The timber industry: Loss of stored timber and timber in service through wood decay is a major source of financial loss. Understanding the underlying mechanisms, will be helpful in the long term in developing new diagnostic approaches and perhaps control measures for timber decay.

The pharmaceutical and chemical industry: This project will investigate biochemical processes in under exploited fungi. Fungi generate a wide range of novel chemicals through metabolic processes or the modification of extracellular substrates. Some compounds are produced in pure cultures, while others are produced in response to competition from other microbes or during decomposition. These compounds include major pharmaceuticals e.g. antibiotics such as penicillin, statins for cholesterol control, and cylosporines to prevent transplant tissue rejection, industrially valuable chemicals, e.g. citric acid, and new technologies, such as lignocellulosic breakdown products for biofuels and phenolics.

Woodland management: Tree pathogens are a major cause of financial loss, therefore their control is important. Understanding antagonistic interactions will give insights into ways of controlling pathogens. In forestry there is also a need to understand the rate of wood decay and hence nutrient release for continued tree growth.

General public: Though most people do not realize it, fungi are central to our lives. As well as being crucial to ecosystem function they have considerable amenity value as part of the woodland biota, some have yielded major pharmaceuticals and others are food sources or used in production of food. Knowledge of basic fungal biology and ecology of wood decay fungi will underpin future uses of the fungi.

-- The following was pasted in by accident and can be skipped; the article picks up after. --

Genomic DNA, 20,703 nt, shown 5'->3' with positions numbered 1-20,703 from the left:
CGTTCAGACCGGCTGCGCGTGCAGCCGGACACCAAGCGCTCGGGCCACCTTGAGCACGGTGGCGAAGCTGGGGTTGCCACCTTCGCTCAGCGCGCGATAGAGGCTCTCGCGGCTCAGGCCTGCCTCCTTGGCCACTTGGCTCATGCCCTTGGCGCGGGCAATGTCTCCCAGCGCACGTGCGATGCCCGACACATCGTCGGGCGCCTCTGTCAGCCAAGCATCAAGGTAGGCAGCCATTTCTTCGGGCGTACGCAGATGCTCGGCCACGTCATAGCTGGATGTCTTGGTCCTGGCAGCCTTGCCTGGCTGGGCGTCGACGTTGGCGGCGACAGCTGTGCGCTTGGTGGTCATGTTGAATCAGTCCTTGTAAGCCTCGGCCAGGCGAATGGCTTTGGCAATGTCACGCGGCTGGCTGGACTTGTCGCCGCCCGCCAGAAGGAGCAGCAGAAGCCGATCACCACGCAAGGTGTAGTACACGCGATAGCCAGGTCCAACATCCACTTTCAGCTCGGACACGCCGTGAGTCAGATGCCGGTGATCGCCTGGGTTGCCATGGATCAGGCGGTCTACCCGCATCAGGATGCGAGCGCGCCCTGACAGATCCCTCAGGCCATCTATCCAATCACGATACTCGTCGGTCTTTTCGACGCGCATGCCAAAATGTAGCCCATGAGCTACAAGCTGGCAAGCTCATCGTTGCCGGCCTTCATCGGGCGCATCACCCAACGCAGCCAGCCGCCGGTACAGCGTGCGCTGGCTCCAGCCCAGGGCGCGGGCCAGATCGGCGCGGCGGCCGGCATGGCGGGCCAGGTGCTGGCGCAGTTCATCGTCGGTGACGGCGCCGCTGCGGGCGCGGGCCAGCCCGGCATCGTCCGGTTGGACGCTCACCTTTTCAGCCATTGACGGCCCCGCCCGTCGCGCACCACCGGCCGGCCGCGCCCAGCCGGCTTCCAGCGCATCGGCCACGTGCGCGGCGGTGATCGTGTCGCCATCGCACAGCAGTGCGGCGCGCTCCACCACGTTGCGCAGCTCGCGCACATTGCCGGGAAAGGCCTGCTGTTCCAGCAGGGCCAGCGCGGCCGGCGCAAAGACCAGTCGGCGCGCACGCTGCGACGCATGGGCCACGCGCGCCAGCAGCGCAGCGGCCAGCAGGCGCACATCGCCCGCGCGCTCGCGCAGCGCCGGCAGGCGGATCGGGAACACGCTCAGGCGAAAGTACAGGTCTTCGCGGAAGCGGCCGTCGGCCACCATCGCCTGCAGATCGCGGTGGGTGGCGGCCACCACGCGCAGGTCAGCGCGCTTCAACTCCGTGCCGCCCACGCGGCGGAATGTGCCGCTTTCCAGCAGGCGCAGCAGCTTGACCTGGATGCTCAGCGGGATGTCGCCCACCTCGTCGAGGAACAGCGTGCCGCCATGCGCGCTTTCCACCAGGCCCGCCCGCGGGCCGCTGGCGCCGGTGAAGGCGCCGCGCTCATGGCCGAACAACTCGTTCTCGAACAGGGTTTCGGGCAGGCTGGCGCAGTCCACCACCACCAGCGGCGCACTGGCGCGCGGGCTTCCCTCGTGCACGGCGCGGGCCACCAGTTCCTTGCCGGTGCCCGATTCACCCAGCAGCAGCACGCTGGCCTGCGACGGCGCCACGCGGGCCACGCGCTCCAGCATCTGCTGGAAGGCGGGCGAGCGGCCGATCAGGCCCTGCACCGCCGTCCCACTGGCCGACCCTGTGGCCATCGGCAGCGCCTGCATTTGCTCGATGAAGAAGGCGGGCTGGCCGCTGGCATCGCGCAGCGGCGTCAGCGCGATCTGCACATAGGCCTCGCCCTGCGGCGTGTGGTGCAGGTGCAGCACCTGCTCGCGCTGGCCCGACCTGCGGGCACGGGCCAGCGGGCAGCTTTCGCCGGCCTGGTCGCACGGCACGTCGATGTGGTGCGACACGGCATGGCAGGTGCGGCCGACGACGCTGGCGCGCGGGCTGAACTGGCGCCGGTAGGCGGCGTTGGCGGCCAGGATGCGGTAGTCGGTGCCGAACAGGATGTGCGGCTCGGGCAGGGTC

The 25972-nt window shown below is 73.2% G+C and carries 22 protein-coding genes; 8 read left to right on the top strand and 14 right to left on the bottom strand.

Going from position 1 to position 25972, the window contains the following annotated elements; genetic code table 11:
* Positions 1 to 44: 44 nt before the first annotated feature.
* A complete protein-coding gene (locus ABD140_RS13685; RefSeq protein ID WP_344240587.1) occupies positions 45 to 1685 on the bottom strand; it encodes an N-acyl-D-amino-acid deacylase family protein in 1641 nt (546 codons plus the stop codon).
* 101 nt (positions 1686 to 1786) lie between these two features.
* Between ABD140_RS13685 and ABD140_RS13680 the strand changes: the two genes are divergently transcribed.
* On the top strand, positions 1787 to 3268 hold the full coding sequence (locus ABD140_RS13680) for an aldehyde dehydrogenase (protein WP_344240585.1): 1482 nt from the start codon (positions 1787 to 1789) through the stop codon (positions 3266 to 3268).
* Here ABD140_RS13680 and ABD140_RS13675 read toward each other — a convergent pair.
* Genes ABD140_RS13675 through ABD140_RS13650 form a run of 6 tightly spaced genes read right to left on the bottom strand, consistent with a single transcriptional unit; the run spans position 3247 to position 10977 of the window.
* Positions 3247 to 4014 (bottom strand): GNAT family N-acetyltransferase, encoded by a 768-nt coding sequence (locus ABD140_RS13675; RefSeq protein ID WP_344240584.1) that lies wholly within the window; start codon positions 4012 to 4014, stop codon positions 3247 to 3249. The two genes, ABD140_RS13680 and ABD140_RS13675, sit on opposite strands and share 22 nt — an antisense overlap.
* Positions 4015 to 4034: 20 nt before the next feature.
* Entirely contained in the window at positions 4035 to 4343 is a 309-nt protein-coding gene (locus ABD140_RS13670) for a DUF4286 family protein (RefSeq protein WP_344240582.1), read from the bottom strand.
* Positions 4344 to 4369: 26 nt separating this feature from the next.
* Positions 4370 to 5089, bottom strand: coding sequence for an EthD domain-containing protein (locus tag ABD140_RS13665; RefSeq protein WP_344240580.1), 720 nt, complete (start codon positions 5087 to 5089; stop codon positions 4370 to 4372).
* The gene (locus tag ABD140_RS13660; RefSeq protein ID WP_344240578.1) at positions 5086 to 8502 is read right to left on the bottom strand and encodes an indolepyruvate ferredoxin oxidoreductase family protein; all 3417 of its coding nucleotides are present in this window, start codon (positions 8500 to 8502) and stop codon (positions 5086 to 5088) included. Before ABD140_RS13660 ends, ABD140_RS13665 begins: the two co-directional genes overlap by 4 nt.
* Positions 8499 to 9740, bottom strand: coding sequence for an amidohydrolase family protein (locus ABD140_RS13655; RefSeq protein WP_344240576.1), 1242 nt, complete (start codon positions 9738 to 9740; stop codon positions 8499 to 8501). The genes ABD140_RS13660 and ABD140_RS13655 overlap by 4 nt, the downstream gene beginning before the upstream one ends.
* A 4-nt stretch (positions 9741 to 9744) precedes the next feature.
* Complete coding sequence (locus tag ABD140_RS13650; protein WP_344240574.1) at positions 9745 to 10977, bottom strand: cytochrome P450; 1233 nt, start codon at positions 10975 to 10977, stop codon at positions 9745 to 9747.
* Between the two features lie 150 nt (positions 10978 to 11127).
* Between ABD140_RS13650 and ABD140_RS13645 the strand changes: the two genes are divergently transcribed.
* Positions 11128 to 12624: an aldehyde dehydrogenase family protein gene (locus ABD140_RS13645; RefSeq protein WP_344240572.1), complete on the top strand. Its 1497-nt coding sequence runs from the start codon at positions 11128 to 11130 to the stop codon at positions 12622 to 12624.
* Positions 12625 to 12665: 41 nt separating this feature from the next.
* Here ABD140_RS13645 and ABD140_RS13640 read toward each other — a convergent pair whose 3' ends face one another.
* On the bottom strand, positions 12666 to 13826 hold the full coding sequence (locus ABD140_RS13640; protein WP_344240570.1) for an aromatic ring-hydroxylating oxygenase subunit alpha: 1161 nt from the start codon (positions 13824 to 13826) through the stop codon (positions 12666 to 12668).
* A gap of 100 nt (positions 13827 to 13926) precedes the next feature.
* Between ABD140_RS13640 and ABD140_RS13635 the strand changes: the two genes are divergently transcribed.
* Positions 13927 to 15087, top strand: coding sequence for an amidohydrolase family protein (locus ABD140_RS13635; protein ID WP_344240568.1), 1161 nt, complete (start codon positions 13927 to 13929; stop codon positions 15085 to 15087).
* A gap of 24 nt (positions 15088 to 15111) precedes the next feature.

Description The project has generated high quantities of high throughout genetic, proteomic and metabolomic data which is still currently being analysed and collated. We have also developed a methodology for the extraction of RNA from wood blocks colonised by competing fungi at the quality to enable HiSeq high throughput sequencing - this was a major challenge for the first part of the project. We have also developed methodology for extracting and analysing intact proteins from the same material. Modelling approaches have also been developed to describe the outcomes of competitive interactions by integrating unsuccessful outcomes (previously ignored aspect of interaction frameworks) and consideration of the size of interaction zones between competing species. In summary, the team has identified the responses of different fungi to different competitors; in particular certain foraging species will alter their foraging behaviour, and presumably resource allocation, in response to existing competitive interactions. Major findings of note to date include:
1) Resource allocation affects interaction outcome. We have observed that more competitive species will actively target less competitive species when presented with a range of options (including medium competitors and uncolonised wood blocks) suggesting a particular adaptations based around efficient resource allocation and possibly ease of access to partially decomposed resource. Subsequent resource available to continue foraging for new wood substrate following a antagonistic interaction is affected by the strength of competitor (ie if more resource is used to replace an antagonist in a resource, less resource is available to generate foraging biomass that emerges from that resource). Therefore, there appears to be a selection pressure to target resources with less energetic cost in accessing resource (NB sterile blank wood block is not necessary ideal for some species as the lignocellulose composite is energetically costly to breakdown compared to replacing a species that has already colonised and started the decomposition process). However, competition outcome is also size dependent, a weaker species occupying a larger connected resource is more able to compete if the same resource is unconnected and scattered through a habitat. That said, we propose a survival of the weakest strategy were the presence of a weakly competing species survives longer against a highly aggressive species if there is another weak competitor present (though not physically connected). Here the strong competitor spreads its resource evenly between the two weaker species, whereas in the presence of a medium competitor or blank wood block the strong competitor appears to direct its entire resource to replacing the single weaker species. The implications for natural populations and why there is not a widespread arms race to become the most competitive species is discussed.